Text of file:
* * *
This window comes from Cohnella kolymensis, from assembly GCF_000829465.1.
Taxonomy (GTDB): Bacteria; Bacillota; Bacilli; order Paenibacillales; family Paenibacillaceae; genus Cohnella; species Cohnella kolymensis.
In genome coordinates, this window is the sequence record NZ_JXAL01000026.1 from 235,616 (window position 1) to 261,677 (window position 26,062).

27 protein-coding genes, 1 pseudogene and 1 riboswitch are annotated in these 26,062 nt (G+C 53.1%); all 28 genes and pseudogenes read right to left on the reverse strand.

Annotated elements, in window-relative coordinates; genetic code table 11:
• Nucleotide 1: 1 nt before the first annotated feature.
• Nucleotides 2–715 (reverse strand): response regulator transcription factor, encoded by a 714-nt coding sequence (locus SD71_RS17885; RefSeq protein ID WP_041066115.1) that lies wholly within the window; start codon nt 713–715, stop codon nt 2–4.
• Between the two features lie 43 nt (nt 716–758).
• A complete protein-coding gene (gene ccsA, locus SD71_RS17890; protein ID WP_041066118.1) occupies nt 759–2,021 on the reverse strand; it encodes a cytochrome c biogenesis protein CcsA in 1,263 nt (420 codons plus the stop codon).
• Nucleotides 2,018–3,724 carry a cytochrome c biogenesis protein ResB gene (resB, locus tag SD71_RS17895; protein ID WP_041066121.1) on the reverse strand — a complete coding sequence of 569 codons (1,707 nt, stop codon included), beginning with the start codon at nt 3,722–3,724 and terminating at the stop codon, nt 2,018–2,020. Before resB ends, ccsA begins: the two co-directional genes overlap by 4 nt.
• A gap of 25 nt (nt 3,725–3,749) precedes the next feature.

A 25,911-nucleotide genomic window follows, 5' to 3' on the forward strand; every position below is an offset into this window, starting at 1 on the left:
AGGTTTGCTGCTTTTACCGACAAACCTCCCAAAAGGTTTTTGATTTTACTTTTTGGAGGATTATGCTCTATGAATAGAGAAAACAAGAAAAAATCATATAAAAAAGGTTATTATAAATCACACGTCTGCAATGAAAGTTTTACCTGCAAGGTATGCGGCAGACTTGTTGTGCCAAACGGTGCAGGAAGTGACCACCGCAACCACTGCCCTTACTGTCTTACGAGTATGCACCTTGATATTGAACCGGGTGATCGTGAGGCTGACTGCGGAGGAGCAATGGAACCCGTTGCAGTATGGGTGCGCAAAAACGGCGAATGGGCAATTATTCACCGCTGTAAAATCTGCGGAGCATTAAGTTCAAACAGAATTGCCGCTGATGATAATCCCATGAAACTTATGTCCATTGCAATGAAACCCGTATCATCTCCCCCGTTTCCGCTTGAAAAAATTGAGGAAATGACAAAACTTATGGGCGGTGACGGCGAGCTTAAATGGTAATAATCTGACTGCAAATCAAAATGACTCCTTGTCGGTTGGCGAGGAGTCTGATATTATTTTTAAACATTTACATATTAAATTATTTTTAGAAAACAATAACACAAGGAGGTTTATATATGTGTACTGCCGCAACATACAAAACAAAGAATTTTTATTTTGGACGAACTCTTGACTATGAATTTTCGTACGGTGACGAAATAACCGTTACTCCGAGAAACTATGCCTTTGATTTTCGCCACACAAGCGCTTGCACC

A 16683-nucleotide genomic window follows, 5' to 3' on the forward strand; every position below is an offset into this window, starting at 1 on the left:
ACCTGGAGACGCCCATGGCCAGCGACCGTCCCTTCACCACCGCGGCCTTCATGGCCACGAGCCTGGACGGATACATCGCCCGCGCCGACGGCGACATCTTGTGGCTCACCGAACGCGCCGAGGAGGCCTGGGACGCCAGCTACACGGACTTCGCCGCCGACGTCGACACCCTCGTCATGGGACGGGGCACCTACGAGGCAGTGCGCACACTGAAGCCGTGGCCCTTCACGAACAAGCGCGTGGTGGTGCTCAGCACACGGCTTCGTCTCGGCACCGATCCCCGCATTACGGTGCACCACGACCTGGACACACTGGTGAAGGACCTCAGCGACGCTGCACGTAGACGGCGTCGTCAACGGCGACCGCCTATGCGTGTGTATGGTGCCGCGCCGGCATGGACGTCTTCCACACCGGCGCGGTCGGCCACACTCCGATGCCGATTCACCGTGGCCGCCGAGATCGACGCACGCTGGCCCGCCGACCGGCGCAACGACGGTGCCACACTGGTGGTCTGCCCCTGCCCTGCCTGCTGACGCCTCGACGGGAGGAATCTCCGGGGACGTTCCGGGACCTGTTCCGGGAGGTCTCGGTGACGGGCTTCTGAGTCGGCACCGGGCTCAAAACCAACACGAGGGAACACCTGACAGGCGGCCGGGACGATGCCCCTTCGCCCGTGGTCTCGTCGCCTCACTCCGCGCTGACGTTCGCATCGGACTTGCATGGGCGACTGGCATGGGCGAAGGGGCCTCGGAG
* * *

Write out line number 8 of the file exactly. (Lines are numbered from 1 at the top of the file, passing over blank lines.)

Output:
• Between the two features lie 43 nt (nt 716–758).